I’ve been asked by my chapter to do a little talk on pitching next month. I said yes because apparently I have a weakness for teaching. I really do.
Am, I a pitching expert? No way! But I’m a very good student and I’ve studied up. As a naturally shy person who had to force myself to be able to speak publicly, I know if I can suck it up and appear confident, then anyone can.
I’ve pitched a handful of times and I’ve been reading up on pitching all over the agent/editor blogosphere to prepare. Plus, I’ve had the privilege of attending “Itching to Pitch” by fellow romance author D’Anne Avner twice. I think she does a great job of focusing on all the aspects of a pitch — not just what you say but how you present yourself.
I’m thinking the crux of my coffee talk is going to be this: According to Michael Hague, the biggest mistake authors make when trying to pitch is to try to tell their whole story.
Don’t think of it as a pitch. Think of it as a job interview with your story as your calling card. And — if it empowers you at all, consider that you can be the interviewer as much as the interviewee. 🙂
I know I’m supposed to put myself out there at a conference and make contacts, but I suck at networking. I’m completely shy and weird and it takes me a long time to become comfortable with people. Still, I had a blast at the New England Chapter’s RWA conference. I even managed to stick my head out of my shell a couple of times to discover (once again) that romance authors really are some of the most warm and welcoming people around.
This was my first writer’s conference outside of nationals and I will definitely make a point of going again next year! I really need to bring a camera and take more pictures.
- I sat at the same table as historical author Terri Brisbin for dinner on Friday so I got to thank her personally for the Golden Heart ® call and congratulate her on her Rita ® nomination.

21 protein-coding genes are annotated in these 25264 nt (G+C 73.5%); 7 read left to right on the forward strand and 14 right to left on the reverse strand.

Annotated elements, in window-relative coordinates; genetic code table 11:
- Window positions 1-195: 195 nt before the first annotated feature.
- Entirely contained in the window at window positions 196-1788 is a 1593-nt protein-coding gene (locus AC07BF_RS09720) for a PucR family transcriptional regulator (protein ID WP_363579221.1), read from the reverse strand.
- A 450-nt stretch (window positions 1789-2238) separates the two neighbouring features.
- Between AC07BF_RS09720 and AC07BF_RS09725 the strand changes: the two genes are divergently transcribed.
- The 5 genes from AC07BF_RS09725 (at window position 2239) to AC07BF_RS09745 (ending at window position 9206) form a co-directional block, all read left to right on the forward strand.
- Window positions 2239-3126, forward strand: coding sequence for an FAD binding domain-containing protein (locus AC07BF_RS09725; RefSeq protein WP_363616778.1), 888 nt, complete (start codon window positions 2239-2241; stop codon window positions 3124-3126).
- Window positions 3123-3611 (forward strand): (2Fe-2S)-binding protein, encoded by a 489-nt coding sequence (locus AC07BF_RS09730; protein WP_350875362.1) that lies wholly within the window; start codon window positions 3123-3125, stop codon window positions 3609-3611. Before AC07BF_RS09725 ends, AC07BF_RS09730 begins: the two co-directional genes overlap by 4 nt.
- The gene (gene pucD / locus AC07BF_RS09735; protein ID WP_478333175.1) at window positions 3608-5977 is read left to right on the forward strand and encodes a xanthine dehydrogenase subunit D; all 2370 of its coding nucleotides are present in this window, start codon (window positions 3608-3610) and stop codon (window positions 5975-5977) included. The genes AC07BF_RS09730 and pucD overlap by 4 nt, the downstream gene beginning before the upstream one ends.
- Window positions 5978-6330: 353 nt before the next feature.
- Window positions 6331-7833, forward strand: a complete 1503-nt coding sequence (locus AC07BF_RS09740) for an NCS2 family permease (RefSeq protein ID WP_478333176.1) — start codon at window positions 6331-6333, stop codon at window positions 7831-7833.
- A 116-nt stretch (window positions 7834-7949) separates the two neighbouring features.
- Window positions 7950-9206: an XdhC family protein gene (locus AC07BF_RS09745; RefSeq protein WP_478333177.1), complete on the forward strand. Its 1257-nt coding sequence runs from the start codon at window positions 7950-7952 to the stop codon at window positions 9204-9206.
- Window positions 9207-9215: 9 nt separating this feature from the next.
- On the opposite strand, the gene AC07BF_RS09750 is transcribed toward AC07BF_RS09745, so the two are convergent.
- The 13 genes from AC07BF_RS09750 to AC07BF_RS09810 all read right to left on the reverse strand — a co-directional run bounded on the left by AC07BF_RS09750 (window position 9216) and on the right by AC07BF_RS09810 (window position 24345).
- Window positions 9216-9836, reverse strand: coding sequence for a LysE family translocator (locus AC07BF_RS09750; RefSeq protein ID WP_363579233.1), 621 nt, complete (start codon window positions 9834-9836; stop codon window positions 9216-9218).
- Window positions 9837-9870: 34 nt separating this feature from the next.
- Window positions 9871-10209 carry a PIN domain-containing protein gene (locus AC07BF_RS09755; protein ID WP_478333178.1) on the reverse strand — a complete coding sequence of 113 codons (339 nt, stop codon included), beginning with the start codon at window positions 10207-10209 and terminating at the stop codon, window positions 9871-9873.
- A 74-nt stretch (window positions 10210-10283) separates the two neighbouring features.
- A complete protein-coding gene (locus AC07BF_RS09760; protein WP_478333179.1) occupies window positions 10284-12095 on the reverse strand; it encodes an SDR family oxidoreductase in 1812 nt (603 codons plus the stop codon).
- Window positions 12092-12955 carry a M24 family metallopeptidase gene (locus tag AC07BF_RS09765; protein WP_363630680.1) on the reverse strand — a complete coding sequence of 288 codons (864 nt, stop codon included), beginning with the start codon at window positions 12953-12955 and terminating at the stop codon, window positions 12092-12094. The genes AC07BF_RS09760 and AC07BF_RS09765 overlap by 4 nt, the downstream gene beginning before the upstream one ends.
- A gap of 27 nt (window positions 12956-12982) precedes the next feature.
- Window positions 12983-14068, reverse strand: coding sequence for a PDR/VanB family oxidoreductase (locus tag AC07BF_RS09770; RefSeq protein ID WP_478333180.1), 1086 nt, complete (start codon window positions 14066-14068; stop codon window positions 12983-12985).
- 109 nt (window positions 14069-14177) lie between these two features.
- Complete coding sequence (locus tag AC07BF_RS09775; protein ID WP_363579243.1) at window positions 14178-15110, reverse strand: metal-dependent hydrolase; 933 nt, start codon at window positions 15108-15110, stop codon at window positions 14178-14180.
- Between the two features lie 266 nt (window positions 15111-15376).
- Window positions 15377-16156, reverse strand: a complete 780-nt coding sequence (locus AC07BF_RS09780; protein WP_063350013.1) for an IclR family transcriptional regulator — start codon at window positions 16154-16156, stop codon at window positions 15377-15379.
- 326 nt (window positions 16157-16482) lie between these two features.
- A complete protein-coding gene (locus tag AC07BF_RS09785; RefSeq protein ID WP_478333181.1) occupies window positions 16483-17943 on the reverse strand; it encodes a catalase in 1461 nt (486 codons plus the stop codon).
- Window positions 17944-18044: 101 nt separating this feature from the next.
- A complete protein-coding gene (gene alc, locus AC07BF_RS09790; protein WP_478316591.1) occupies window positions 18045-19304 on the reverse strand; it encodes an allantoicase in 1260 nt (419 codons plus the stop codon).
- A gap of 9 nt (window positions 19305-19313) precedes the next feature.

- Met up with some Romance Divas with the biggest hearts in the world. I was only able to capture two of them on my camera phone, but you can tell what lovely people they are by their smiles.
Divas Gwen Hayes and Chrissy Olinger
- Danced the night away with a bunch of women I’d never met.
- I pitched to an agent and received a request for a partial. But more important than that, I received great feedback on the marketability of Butterfly Swords. She told me point blank that it was going to be tough and she’d have to be completely wowed by the writing for me to have a ghost of a chance. And you know, I appreciated that and wouldn’t expect any less!
- Lisa Gardner’s workshop on “Conquering the Dreaded Synopsis” is even better in person than online. Even though I’ve read and re-read her online materials so many times, this workshop helped organize what I knew or thought I knew.
- avoid “anti-hooks” in a query letter — controversial topics that may immediately turn agents/editors off
- In a query, focus on marketable elements
- In a synopsis, don’t feel the need to explain the story through plot elements. Instead, the gold standard is to focus on what will make the editor fall in love with your characters.
- Jessica Faust’s workshop “Hooking Them In” is a gem. She focuses in on the essentials of a pitch or a blurb with a keep it simple approach.
- The blurb should contain what sets your story apart and should go outside the romance because the romance is a given.
- Stick to heroine, hero & conflict just like a shortened version of a back cover blurb.
- She took a couple of sample pitches and told us what worked and what didn’t. It really gave an idea of what editors/agents were looking for in a pitch.